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[BOAI] Survey of megajournals

From: David Solomon <dsolomon AT msu.edu>
Date: Tue, 22 Apr 2014 05:34:51 -0400


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Apologies for cross postings. You may be interested in this survey of the
authors publishing in four megajournals.


*A survey of authors publishing in four megajournals*

*Abstract*

*Aim*. To determine the characteristics of megajournal authors, the nature
of the manuscripts they are submitting to these journals, factors
influencing their decision to publish in a megajournal, sources of funding
for article processing charges (APCs) or other fees and their likelihood of
submitting to a megajournal in the future.

*Methods*. Web-based survey of 2,128 authors who recently published in BMJ
Open, PeerJ, PLOS ONE or SAGE Open.

*Results*. The response rate ranged from 26% for BMJ Open to 47% for SAGE
Open. The authors were international, largely academics who had recently
published in both subscription and Open Access (OA) journals. Across
journals about 25% of the articles were preliminary findings and just under
half were resubmissions of manuscripts rejected by other journals. Editors
from other BMJ journals and perhaps to a lesser extent SAGE and PLOS
journals appear to be encouraging authors to submit manuscripts that were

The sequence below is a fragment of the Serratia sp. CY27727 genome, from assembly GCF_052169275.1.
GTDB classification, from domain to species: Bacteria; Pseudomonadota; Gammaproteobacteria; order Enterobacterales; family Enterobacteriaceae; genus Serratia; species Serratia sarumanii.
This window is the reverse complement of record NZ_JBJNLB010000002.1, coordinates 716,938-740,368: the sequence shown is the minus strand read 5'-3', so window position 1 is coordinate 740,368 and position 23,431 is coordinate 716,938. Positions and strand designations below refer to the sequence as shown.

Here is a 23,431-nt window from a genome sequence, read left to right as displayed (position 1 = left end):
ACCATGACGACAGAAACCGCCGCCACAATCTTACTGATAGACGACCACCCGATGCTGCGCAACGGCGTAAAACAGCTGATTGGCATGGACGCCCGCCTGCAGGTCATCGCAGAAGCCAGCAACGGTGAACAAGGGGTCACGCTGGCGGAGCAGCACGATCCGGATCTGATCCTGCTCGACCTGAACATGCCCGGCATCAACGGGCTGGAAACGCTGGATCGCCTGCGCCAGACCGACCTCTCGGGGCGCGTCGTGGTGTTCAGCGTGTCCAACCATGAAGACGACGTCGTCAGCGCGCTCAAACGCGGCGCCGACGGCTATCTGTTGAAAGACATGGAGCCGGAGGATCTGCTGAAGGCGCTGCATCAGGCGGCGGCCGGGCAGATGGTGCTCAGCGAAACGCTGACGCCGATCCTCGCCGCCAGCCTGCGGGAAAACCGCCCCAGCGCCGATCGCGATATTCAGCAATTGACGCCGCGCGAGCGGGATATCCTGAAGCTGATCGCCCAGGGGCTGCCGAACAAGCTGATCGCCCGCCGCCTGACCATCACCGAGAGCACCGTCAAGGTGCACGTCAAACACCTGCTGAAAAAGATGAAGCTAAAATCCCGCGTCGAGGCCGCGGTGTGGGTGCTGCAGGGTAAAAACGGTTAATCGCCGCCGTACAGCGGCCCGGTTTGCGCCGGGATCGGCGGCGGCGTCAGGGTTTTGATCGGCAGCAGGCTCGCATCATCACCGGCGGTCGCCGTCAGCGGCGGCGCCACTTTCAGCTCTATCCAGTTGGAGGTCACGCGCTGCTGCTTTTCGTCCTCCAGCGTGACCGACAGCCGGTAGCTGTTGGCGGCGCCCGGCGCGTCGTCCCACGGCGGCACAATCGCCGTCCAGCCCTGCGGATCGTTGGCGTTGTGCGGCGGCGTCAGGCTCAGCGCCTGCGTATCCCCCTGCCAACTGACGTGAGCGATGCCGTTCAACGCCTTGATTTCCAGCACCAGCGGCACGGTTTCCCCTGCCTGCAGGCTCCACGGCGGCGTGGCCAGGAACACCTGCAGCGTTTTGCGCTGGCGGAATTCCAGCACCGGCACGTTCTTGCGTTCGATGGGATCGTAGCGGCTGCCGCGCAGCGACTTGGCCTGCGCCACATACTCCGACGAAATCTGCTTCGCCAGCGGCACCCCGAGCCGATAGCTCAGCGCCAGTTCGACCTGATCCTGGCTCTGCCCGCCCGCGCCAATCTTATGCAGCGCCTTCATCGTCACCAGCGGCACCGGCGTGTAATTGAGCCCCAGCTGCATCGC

rejected by the editor=E2=80=99s journals to a megajournal published by the=
 same
publisher. Quality of the journal and speed of the review process were
important factors across all four journals. Impact factor was important for
PLOS ONE authors but less so for BMJ Open authors, which also has an impact
factor. The review criteria and the fact the journal was OA were other
significant factors particularly important for PeerJ authors. The
reputation of the publisher was an important factor for SAGE Open and BMJ
Open. About half of PLOS ONE and around a third of BMJ Open and PeerJ
authors used grant funding for publishing charges while only about 10% of
SAGE Open used grant funding for publication charges. Around 60% of SAGE
Open and 32% of PeerJ authors self-funded their publication fees however
the fees are modest for these journals. The majority of authors from all 4